McDonnell: The hospitality field is transitional by nature but it appears that job security, pension sharing and long range planning are key for those seeking to make a career commitment to this line of work.

10. Are there any exciting technological developments on the horizon?

Thomas: The hotel sector continues to be the testbed for new technology. A strong and recurring theme now commonly employed across many different chains of hotels has been the integration of personal smart devices (smart phones, tablets etc.) with the booking and check-in process, as well controlling functions in the bedroom e.g. lights, door entry, television channels etc. Whilst this is not new, the level of sophistication regarding the application of these devices is increasing all the time. Indeed, many hotels are now using Google Glasses for guests to improve their experience during their stay, but also for concierge staff in order to give staff members easy access to electronic information whilst maintaining eye contact with guests throughout the entire process.

A trend that I anticipate will gain in momentum will be the personal selection of bedrooms using online applications, much in the same way as we  have become accustomed to choosing our aeroplane seats. This provides the guest with the ultimate in tailoring the holiday or business trip experience to ensure the best view, or the quietest night’s sleep!

Mascha: There is definitely a trend to make greater use of the potential capabilities of smart phones. Check in, room access and check out will be handled just like your airline check in and queuing at reception desks will hopefully be history. The technologies are there, but legal liability issues such as the storage of credit card details have yet to be resolved.

In room entertainment and the Connection to the devices of the customer will further develop video and Music on demand will disappear. Nunez: The “sharing economy” isn’t the only industry utilising social Networking to attract travellers. In Addition to establishing a strong social media presence, hotels now have Access to a social networking platform called LobbyFriend. LobbyFreind allows guests to connect with the Hotel and each other to communicate real  time information and recommendations regarding nearby events, restaurants, music venues, sights, and special offers on a private temporary social network. At least one New Orleans hotel has implemented LobbyFriend and I expect it will spread quickly.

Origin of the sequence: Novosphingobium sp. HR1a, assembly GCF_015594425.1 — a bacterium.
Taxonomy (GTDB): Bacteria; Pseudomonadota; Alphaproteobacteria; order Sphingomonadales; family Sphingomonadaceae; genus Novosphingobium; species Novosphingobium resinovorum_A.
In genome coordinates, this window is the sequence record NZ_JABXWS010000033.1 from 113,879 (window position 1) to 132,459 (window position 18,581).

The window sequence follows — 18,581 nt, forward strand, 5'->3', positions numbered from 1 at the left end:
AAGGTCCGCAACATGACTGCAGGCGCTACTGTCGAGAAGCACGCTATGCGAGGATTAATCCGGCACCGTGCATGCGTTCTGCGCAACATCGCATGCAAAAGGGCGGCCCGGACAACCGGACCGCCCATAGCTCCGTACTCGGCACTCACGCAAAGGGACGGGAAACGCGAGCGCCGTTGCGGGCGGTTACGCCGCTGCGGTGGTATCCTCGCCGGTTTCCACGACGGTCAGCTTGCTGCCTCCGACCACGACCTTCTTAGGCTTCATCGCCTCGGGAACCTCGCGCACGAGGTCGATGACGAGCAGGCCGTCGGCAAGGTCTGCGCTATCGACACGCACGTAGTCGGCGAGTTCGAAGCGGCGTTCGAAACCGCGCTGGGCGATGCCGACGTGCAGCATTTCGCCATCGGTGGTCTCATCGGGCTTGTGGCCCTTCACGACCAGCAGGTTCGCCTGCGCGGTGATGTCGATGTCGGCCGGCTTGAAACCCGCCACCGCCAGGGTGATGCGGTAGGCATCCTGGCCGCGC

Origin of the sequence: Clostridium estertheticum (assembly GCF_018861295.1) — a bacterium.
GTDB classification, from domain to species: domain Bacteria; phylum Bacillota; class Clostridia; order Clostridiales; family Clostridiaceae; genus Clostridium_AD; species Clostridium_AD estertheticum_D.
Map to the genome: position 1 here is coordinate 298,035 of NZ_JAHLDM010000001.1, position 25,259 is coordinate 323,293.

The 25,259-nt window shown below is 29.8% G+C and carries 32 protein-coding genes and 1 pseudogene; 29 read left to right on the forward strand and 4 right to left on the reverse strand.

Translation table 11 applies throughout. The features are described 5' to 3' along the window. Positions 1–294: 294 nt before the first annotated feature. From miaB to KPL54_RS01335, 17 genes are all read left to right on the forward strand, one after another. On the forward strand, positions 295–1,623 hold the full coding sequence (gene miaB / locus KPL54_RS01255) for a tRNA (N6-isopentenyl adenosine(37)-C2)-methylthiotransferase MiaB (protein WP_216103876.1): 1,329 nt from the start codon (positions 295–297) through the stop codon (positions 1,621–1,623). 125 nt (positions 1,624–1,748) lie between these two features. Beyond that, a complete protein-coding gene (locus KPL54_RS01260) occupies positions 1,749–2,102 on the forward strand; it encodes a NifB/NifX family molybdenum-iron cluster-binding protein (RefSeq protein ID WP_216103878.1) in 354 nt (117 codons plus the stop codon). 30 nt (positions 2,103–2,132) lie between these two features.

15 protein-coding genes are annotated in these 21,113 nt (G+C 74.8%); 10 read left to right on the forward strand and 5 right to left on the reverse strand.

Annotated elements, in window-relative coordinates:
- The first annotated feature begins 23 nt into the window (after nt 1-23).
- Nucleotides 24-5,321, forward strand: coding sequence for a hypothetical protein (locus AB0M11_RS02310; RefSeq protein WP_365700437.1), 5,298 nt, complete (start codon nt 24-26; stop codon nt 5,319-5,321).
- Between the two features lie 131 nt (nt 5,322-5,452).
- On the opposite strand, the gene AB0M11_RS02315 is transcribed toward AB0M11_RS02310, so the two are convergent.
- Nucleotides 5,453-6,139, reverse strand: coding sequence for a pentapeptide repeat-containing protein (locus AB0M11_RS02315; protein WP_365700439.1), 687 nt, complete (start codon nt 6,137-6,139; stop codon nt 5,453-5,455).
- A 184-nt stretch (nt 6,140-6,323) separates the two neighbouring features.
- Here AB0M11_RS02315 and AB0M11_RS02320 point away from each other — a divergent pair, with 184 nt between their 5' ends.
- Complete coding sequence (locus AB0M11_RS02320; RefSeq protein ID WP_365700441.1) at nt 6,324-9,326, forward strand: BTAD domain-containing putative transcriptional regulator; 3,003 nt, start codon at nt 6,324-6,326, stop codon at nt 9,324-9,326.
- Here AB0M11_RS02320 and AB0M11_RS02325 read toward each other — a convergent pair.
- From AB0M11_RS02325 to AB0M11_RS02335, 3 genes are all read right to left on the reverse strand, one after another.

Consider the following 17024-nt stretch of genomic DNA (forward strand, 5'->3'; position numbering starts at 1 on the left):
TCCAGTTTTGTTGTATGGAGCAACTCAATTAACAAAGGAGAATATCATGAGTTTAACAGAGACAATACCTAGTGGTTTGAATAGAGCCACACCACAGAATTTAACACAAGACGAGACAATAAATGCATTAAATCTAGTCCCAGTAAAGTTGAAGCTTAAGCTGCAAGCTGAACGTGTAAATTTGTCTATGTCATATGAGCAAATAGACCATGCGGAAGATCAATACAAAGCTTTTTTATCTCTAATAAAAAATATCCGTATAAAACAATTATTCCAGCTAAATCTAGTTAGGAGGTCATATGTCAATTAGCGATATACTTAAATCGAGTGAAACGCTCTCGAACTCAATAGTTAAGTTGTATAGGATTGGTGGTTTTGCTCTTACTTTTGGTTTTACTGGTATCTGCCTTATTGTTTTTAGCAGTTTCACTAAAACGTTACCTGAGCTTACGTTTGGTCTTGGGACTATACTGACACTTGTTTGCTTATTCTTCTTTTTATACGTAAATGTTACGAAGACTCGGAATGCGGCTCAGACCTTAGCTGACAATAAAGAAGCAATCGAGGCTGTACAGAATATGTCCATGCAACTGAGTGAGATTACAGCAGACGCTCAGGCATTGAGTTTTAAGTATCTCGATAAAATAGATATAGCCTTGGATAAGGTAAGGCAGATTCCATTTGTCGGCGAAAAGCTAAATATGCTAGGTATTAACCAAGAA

McDonnell: In British Columbia bars now have a system to identify problem patrons and communicate information between establishments, to allow for the refusal of entry and Service.

11. How should risk Management and insurance be tailored to the hospitality industry?

Mascha: To reduce their economic risks owners have to play a more active part in budgeting and forecasting. Business forecasting over longer periods of 12 to 18 months have to be part of risk management. Critical path methods to control the budget achievements on a monthly basis have to be implemented. This requires experienced staff on the owner side or assignment of specialised Consultants.

Nunez: I hate to keep bringing up the “sharing economy,” but its growth  also needs to be acknowledged and addressed by the insurance industry because it is turning millions of private citizens into small business owners overnight. Companies writing automobile and homeowners insurance policies are not currently assessing the risk that that their insureds might be taking on by providing services in the “sharing economy”, namely the increase in automobile passengers and house guests. I recommend that companies include more specific exclusions for coverage of incidents arising out of the insured’s participation as a service provider in the “sharing economy” and routinely investigate whether or not the claim was incurred as a result of the insured’s provision of such Services.

McDonnell: Risk inspections and corresponding warranties on individual locations should be introduced.

12. In an ideal world what would you like to see implemented or changed?

Mascha: Financing structures and tools tailor-made for the hospitality industry would drive the business intensively. Insurance models could replace the traditional bank guarantees as securities.

Migdal: In an ideal world there would be greater consistency in hotel Management agreements, and certain provisions that many consider to be “market” would be in the template of the agreement saving significant time, energy and money in negotiating these provisions de novo in every case.

In an ideal world concepts like term and termination would be more flexible and give owners more authority. In an ideal world there would be greater transparency as to the day to day economics of the hotel.

McDonnell: In British Columbia, more adherence to the “Serving It Right” protocol relating to the Service of alcohol, particularly to young or underage patrons, and the security of the premises.